Fern Desjardins, chair of the Maine State Board of Education and School Construction Committee, also believes in the project, though she acknowledged difficulties such as the lack of funding for startup costs and the site selection process on which districts must agree.
The construction committee strongly supported consolidation in the last few cycles that rated major capital school construction projects, she said. It’s just that those projects involved consolidation in one district, rather than a few districts like the regional high school would require.
Desjardins thinks the districts involved should make financial commitment, but the state should carry the bulk of the costs to do the engineering study.
Beyond hands-on learning and other opportunities for students, superintendents from the four districts see the school as a way to keep young people living and working in the region, or it may encourage them to return home to raise their families. It would improve infrastructure and bring an economic boost to one of Maine’s poorest areas, they said.
It’s also a creative solution to aging facilities. High schools might be in good shape now, but it’s a problem that will need to come before taxpayers in the next 10 years or so, said Rhonda Sperrey, superintendent of Regional School Unit 64 in Corinth.
“Our regional technical center in Dexter has 275 students, and we’re maxed out with space,” Kevin Jordan, School Administrative Unit 46 superintendent, said earlier this month. “I have three more programs that we want to start, but we don’t have space. We know that’s coming to a head.”
The state has sent mixed messages about its vision for consolidating and regionalizing schools as well as providing high-quality, innovative career and technical education, Sperrey said Friday.
She can understand why the Department of Education wouldn’t want to invest in a project that might fall apart. It’s the same position that the four communities find themselves in.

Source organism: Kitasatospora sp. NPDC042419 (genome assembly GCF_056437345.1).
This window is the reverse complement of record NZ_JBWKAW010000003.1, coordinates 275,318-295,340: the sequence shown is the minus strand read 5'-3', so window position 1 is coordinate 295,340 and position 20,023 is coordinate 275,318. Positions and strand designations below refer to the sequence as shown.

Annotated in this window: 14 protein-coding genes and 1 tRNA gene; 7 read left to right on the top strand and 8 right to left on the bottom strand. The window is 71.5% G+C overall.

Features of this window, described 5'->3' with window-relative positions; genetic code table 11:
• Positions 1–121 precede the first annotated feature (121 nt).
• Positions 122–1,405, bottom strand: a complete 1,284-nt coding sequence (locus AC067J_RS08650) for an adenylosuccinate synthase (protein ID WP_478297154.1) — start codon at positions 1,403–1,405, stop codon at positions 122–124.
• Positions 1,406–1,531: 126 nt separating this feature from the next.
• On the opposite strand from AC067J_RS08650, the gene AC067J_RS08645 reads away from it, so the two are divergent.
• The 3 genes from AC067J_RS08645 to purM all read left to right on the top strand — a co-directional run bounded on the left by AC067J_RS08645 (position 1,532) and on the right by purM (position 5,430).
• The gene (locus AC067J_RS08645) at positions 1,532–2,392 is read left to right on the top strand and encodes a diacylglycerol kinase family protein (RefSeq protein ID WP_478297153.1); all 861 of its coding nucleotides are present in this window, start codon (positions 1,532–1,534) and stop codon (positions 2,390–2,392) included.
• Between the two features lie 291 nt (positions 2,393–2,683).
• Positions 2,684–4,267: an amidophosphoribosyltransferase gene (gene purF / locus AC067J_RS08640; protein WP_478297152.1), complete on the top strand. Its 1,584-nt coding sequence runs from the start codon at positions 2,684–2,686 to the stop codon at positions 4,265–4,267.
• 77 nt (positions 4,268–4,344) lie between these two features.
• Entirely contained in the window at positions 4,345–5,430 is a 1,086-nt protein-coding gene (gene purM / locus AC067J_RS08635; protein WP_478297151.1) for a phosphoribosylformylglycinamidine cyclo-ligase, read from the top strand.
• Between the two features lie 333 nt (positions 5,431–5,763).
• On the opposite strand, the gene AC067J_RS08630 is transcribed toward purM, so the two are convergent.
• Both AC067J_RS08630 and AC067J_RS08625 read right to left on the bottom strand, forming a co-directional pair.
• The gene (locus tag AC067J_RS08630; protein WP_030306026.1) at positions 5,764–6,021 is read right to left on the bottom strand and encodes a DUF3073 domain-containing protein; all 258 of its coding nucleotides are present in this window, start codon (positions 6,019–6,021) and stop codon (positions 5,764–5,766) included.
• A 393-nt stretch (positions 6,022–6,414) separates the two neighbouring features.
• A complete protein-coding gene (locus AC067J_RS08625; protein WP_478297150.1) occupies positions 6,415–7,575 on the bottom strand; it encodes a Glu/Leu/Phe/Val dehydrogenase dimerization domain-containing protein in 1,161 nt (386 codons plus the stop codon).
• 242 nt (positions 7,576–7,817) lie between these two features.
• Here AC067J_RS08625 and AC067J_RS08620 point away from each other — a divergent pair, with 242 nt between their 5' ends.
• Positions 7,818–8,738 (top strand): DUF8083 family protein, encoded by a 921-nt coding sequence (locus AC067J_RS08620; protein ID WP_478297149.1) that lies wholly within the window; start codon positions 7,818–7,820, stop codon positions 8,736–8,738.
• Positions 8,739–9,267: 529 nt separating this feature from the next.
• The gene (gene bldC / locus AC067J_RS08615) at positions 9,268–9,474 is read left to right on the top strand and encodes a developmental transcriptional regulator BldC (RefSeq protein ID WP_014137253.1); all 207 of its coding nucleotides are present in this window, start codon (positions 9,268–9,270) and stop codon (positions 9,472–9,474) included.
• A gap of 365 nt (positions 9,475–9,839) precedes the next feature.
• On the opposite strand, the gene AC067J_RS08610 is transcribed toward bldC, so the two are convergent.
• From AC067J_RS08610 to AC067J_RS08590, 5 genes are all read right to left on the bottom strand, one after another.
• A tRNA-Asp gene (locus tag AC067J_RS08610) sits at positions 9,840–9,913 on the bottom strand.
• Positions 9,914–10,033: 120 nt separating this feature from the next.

Visions require investment in time and money, as well as personal commitment, to move forward, and it isn’t clear to Sperrey that the Department of Education is willing to invest in this particular vision, she said.
A project like this requires the roles of the state and the participating districts to be more clearly defined as far as who is responsible for what, she said.
The Corinth district is named in legislation that approved a community school district as the school’s governance structure, but separate from the other districts. It has been involved in discussions and meetings and could choose to be included in the project.
Makin’s advice to the districts’ leaders is to communicate with families, staff and businesses to be sure that their communities are solid in their support of the regional high school. The project’s success hinges on the collective will of the communities, and funding for startup costs doesn’t guarantee success, she said.
Sperrey was not aware that the Department of Education is working to free up funds for preconstruction costs in its budget proposal. It’s hopeful to hear there is potential waiting in the wings, she said in learning about the development Friday.
“We’re going to continue to develop Maine’s next workforce, whether or not this project goes forward,” she said. “That’s what we do. But we recognize that we need to make some changes, and there is a better and more effective way to do this by integrating a high school.”